Anthony Wright is executive director of Health Access California, the statewide health care consumer advocacy coalition. He blogs daily at the Health Access Weblog and is a regular contributor to the Treatment.
Former Massachusetts Governor Mitt Romney is not the only Republican Governor trying to rewrite history, distancing himself from the new federal health reform law that mirrors the proposal he once championed for his own state. California Governor Arnold Schwarzenegger is doing it, too.
To be fair, Schwarzenegger has tempered his remarks, highlighting positive elements of the health reform, and has stated a commitment to implement the new reforms. But he and others in his Administration have also complained about the cost to the state, saying it would cost California $2 to 3 billion more, largely in Medicaid expenses, than the state-based reform he supported but that ultimately failed to pass two years ago.
Key California members of Congress responded, saying that any new cost the state will incur needs to be weighed against the more than $100 billion in benefits the state will receive. But the Governor also just misstates the comparison. His California health reform proposal may have been better in some respects, but two years ago Governor Schwarzenegger would have jumped at the financing arrangement the new federal law offers.
Back then, Governor Schwarzenegger’s proposal was to expand Medicaid to all people at less than 133 percent of the federal poverty level. Since Medicaid is a joint federal-state program, he was asking federal permission to extend California’s standard financing arrangement, in which the feds and California covered an equal share, to more people (mostly adults without children at home, sometimes called the “medically indigent”).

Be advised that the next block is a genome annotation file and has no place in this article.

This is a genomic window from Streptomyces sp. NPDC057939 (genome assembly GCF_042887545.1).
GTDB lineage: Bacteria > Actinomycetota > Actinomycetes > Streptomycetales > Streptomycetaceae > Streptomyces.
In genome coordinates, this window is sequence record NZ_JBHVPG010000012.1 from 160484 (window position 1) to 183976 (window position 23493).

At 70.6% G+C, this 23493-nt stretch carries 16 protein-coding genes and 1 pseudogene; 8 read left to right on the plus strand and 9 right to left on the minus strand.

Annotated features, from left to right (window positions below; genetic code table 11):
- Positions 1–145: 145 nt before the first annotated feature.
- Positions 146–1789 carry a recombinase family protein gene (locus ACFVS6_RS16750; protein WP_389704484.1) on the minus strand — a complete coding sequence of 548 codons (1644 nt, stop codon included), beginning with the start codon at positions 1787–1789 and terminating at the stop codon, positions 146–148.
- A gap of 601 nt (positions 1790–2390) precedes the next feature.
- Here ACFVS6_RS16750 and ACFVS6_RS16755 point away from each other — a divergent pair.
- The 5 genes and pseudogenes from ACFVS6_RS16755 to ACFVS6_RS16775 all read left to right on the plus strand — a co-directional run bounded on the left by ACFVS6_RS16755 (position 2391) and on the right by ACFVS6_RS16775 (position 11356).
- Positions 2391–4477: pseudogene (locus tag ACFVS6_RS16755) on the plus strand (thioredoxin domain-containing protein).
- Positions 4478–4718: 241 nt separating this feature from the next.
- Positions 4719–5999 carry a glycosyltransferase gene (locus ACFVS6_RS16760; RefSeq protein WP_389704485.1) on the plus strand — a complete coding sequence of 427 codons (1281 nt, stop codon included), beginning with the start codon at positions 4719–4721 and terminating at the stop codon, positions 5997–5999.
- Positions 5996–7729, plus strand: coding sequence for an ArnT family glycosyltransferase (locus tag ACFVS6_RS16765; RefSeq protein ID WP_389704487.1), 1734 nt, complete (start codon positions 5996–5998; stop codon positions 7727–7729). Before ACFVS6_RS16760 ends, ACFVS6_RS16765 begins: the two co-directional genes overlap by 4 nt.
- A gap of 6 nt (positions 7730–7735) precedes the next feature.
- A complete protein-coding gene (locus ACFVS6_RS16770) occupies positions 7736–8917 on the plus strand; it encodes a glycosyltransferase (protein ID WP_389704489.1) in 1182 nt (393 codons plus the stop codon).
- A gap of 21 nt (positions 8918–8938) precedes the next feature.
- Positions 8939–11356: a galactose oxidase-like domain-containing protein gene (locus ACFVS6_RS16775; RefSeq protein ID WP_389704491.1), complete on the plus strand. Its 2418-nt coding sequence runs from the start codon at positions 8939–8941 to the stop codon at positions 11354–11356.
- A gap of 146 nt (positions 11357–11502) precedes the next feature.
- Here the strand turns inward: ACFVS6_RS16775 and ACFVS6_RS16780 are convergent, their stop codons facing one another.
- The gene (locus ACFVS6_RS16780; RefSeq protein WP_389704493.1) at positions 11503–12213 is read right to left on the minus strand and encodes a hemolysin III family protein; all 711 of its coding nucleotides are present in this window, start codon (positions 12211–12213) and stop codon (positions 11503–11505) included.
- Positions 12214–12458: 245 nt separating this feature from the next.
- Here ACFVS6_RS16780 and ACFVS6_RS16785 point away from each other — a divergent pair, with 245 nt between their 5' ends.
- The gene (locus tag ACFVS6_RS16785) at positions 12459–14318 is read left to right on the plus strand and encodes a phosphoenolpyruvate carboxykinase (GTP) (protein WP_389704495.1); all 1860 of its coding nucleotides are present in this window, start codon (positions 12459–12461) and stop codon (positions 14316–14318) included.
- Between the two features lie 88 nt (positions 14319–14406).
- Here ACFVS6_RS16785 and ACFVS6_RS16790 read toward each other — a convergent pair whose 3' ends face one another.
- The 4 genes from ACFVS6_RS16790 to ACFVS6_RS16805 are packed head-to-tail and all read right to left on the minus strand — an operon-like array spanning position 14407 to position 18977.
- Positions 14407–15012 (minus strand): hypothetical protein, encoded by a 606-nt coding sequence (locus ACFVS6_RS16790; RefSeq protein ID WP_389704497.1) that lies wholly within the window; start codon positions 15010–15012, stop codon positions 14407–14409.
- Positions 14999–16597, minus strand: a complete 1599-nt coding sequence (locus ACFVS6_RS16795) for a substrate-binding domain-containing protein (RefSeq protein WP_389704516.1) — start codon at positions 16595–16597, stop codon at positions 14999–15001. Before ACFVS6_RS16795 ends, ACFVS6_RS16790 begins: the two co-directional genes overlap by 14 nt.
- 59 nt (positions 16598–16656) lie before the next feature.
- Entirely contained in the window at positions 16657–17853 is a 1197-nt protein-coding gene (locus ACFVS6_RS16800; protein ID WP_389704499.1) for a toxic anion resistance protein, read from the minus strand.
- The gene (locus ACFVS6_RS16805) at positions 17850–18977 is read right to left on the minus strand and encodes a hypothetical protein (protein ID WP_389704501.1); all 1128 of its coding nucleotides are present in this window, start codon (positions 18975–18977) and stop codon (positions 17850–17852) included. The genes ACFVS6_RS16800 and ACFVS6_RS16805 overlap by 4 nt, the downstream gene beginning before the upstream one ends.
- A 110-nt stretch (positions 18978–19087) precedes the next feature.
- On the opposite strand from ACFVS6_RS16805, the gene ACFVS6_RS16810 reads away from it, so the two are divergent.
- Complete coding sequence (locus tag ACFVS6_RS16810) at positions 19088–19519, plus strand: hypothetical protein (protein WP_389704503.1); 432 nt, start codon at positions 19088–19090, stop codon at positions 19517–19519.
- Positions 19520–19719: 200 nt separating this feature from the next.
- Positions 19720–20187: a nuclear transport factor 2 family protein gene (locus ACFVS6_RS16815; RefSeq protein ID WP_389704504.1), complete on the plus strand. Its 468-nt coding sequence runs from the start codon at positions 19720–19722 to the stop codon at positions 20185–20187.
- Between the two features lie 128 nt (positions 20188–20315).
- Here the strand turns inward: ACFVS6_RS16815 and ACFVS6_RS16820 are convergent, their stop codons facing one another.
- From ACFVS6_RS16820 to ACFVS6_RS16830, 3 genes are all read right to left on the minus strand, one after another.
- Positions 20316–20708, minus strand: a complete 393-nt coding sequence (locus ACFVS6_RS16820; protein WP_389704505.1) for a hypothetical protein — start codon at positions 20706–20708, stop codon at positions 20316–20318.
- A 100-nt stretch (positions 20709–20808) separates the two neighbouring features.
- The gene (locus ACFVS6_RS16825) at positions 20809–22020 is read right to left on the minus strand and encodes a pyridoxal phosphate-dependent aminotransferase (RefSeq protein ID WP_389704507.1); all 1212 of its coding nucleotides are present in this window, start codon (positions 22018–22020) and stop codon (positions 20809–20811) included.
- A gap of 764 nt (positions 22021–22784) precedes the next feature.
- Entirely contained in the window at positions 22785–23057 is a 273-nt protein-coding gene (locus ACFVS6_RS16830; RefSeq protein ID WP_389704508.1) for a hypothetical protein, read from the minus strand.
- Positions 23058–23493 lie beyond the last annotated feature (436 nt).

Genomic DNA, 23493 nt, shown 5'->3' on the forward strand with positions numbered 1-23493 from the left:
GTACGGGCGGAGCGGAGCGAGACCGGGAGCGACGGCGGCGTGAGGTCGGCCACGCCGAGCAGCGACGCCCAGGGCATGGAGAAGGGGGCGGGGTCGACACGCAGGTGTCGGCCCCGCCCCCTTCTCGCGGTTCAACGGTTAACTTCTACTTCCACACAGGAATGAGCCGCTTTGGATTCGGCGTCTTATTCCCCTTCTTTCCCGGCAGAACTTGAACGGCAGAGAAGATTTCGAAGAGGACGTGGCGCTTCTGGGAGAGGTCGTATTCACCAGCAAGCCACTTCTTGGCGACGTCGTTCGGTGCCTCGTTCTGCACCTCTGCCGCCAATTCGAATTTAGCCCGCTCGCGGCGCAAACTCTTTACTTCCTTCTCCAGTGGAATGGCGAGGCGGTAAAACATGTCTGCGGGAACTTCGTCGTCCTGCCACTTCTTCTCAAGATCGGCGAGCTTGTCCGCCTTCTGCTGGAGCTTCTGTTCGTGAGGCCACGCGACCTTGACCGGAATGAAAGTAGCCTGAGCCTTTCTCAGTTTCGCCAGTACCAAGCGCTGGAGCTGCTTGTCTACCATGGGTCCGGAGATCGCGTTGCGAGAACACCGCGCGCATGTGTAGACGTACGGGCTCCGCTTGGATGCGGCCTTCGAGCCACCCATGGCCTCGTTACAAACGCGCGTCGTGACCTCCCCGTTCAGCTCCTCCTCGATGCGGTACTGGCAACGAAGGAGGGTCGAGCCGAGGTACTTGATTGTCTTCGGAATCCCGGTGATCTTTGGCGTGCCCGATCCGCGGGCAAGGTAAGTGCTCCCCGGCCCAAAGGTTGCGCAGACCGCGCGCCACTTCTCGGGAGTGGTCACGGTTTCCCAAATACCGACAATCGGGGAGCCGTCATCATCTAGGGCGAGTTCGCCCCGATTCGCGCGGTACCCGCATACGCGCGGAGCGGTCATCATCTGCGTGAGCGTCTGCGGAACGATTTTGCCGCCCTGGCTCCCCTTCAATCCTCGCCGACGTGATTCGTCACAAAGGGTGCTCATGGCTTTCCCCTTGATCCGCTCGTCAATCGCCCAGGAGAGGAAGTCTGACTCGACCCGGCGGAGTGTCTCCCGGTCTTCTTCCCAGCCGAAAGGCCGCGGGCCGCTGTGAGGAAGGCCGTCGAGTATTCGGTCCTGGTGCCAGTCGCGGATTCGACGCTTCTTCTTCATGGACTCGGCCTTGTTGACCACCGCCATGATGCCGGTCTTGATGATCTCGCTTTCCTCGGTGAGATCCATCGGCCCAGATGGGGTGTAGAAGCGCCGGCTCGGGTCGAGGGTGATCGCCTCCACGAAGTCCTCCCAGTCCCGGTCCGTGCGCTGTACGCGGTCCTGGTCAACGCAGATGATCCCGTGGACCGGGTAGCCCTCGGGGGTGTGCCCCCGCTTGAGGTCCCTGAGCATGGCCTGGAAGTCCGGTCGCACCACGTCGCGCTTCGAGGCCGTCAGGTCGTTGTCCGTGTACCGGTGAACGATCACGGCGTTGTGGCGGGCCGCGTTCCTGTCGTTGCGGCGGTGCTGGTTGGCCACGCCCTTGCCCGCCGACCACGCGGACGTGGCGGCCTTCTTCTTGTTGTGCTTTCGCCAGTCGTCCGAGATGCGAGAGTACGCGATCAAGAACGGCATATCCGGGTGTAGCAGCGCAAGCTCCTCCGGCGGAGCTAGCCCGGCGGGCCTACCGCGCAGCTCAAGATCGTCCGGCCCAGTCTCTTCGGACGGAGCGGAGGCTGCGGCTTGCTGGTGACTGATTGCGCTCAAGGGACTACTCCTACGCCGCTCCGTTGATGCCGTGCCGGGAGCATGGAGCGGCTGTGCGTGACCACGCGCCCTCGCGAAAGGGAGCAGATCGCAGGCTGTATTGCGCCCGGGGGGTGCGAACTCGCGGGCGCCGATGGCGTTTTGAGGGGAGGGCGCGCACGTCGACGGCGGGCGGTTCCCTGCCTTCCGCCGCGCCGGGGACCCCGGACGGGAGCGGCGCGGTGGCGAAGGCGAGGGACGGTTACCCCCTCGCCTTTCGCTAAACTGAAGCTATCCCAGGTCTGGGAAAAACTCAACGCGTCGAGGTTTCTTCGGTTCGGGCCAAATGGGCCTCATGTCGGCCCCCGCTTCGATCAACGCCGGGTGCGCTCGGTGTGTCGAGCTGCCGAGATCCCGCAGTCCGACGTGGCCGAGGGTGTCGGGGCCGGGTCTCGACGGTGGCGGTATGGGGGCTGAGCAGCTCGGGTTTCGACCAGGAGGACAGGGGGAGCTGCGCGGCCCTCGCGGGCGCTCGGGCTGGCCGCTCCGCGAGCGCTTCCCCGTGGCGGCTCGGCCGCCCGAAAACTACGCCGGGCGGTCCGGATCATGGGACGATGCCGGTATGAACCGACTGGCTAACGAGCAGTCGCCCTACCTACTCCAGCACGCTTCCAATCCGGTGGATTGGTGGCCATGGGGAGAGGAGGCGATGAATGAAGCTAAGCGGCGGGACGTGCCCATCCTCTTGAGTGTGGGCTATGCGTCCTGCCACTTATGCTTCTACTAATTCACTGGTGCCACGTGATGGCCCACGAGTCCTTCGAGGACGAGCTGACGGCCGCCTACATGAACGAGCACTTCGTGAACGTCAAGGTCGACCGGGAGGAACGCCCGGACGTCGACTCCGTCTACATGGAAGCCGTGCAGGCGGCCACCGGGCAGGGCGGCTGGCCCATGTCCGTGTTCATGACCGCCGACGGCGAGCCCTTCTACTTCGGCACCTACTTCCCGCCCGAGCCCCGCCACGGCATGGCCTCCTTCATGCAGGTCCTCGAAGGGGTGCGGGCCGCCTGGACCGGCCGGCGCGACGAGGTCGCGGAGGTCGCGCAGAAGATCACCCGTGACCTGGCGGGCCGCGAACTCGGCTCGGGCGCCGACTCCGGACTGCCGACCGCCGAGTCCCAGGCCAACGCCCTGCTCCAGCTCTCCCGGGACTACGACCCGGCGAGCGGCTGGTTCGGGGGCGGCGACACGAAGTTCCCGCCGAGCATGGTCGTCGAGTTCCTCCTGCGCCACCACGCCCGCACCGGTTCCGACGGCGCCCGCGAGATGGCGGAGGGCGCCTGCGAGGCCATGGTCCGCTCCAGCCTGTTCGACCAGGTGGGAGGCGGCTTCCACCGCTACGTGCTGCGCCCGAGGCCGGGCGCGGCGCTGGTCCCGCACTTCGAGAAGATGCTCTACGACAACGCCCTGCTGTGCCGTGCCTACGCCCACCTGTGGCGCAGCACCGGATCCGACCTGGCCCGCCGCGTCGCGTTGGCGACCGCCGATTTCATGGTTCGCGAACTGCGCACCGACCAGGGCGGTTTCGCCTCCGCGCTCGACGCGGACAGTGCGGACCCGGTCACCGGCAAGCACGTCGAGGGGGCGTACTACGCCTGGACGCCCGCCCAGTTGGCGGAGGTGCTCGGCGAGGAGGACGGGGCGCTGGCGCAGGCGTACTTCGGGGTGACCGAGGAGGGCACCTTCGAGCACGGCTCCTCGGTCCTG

Under the new federal law, Medicaid eligibility will expand to 133 percent of the federal poverty level (except for undocumented immigrants). In other words, it's the same expansion Schwarzenegger proposed before. But for the first three years, from 2014 to 2016, the federal government will actually pick up all of the costs of the newly-eligible population. After that, states will have to contribute some money. But the federal government will still be contributing 90 percent of the cost of newly-eligible.
That’s not a burden. That’s a bargain.
Some may say that even the modest state contribution is too much when states are already struggling to balance budgets. But remember: The states don't have to provide those funds for many years, by which time they should be out of the present economic crisis.
This argument also ignores the fact of where the responsibility for providing safety-net medical care to the “medically indigent” currently rests. Health reform should be properly seen as the federal government providing significant help in areas previously borne solely by county and state governments.
In practice, the states will recognize the deal and take it. The State Child Health Insurance Program was created over ten years ago and voluntarily offered states the option to cover children just above the poverty level, with the federal government providing a two-to-one match. Some states expanded coverage more than others, but all took up the offer in one way or another. The health reform offers a nine-to-one match--that is, an even better deal.
To be clear, Schwarzenegger and other state elected leaders are absolutely right about the need for more federal help right now, given the budget crises affecting so many states and possible cuts to vital health programs that will follow. But that's something the federal government can and should address through other legislation, such as extending the enhanced Medicaid matching dollars that was in the stimulus act.